The acceptability of a balance training website: A qualitative study
This source preferred by Samuel Nyman
Authors: Nyman, S.R. and Yardley, L.
Start date: November 2006
Aims and objectives of the poster: Introduce the website we created and present the findings of its first evaluation.
Brief outline of the poster: Background: This study investigated the acceptability of a website that uses behaviour change theory and tailoring to encourage older adults to take up balance training for preventing falls.
Methods: Sixteen older adults interacted with the website and gave their views in interviews comprising both ‘think aloud’ and semi-structured interview techniques. Participants’ views were transcribed and analysed using thematic analysis. The analysis concerned usability issues, the participants’ reactions to the advice, the reasons for their choices on the interactive webpages, and general comments on the website.
Findings: Some participants underestimated how much activity was enough to improve balance, whereas others perceived themselves as too old for balance training. The participants selected balance training activities out of interest and or enjoyment, and realistically planned to do them within their current routine. The website was generally well received, with only one usability issue identified for correction.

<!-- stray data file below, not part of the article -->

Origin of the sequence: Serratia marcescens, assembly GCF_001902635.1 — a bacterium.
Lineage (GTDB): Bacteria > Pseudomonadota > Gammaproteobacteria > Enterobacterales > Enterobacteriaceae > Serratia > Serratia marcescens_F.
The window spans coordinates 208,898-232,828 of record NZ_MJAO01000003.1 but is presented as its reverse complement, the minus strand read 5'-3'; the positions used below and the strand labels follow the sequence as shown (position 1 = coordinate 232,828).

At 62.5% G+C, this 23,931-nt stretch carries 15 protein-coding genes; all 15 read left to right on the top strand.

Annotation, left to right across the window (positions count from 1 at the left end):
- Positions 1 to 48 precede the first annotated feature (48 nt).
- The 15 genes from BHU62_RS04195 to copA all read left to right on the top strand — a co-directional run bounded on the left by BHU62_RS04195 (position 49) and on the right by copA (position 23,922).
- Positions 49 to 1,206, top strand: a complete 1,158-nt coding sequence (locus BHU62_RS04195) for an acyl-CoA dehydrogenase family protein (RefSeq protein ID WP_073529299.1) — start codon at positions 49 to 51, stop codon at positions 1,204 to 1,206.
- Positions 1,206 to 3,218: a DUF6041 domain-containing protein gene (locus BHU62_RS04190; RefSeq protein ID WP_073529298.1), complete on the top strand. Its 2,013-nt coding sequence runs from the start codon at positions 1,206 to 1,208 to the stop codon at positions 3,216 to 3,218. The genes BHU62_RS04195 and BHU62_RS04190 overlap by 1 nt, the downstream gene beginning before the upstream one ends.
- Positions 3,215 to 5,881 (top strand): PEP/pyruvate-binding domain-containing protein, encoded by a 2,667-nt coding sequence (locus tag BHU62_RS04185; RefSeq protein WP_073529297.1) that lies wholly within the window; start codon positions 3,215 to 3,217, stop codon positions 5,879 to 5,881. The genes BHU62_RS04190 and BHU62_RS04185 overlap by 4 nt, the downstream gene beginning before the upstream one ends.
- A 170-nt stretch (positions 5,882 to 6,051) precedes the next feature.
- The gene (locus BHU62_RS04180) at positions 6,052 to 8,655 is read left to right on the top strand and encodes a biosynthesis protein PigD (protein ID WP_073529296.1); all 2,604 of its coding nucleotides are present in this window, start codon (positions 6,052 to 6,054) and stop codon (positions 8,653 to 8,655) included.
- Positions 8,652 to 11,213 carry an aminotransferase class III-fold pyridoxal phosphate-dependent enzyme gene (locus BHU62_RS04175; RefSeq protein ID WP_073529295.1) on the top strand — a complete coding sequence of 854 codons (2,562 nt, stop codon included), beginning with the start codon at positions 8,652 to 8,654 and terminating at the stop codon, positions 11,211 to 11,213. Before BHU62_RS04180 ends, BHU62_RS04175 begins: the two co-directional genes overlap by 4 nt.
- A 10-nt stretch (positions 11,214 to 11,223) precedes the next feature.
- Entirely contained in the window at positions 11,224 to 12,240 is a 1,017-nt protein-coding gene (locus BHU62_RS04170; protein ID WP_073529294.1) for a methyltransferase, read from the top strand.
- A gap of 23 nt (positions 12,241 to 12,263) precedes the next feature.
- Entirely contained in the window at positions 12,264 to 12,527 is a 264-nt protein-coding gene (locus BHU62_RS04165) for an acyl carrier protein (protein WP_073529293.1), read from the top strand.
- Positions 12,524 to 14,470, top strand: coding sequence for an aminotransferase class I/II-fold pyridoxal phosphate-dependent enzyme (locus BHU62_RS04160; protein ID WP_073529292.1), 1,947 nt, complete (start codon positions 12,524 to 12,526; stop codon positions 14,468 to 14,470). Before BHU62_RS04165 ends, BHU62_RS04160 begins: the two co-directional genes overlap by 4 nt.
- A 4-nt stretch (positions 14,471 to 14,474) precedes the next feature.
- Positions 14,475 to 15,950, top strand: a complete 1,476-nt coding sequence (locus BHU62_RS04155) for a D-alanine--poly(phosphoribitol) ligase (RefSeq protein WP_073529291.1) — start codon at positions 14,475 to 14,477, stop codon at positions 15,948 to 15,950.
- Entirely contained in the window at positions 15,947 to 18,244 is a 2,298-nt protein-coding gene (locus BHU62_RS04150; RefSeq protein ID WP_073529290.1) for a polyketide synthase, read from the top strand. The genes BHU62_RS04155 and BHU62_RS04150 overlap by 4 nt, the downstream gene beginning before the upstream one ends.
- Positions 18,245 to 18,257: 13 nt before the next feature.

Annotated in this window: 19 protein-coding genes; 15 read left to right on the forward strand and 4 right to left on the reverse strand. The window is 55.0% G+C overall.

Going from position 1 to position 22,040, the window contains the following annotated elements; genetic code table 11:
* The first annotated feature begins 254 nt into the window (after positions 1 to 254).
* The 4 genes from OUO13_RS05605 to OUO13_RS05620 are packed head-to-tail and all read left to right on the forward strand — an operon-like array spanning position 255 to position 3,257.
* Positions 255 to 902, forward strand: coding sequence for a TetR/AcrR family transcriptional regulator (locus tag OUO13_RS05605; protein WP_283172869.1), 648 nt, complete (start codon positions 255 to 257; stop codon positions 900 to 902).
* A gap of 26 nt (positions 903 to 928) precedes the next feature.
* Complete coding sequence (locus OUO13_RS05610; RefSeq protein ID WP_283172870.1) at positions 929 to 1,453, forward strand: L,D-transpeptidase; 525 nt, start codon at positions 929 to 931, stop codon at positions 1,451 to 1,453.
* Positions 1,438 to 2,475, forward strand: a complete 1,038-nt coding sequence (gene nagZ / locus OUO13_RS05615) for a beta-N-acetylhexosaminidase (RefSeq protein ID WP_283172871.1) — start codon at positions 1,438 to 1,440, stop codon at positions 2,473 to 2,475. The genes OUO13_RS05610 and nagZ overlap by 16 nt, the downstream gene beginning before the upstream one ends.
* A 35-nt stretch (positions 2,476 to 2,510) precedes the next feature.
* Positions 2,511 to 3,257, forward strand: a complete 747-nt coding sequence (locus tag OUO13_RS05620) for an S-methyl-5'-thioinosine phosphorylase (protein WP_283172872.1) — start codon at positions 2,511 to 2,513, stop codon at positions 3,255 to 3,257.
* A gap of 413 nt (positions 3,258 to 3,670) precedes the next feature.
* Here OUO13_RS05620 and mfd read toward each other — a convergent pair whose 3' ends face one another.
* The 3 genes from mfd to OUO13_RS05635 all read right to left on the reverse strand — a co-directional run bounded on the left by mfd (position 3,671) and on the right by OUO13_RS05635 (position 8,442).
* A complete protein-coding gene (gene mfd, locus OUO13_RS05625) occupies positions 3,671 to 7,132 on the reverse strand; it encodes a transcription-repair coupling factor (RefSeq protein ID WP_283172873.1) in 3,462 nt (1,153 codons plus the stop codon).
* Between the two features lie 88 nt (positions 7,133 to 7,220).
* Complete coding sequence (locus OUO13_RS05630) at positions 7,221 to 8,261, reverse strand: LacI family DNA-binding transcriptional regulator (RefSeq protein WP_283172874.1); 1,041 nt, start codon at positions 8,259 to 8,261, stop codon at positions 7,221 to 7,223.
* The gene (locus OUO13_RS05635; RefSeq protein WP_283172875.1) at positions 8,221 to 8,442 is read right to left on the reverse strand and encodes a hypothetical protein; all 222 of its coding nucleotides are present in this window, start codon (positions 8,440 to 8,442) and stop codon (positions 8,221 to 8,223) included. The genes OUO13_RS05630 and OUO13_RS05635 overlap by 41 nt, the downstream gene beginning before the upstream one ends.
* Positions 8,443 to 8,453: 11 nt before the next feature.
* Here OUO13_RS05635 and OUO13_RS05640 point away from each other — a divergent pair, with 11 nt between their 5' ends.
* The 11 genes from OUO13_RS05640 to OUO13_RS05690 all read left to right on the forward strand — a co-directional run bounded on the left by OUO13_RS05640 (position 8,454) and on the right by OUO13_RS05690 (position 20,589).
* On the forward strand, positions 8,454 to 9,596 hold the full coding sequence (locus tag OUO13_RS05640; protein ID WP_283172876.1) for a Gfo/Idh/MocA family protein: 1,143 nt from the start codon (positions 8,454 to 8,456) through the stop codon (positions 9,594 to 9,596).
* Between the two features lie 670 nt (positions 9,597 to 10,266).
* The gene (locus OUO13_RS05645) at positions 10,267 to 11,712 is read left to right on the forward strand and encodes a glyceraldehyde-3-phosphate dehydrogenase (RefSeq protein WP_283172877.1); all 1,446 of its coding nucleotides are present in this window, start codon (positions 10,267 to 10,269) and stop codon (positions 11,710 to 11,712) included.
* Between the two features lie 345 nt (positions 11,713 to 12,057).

Discussion: Evidence from previous studies has suggested that older adults can be reluctant to accept general falls prevention advice. In contrast, this study suggested that advice to take up balance training to prevent falls can be well received. Further advice will need to be developed to tackle common misconceptions such as “I do enough activity” and “I’m too old for balance training”.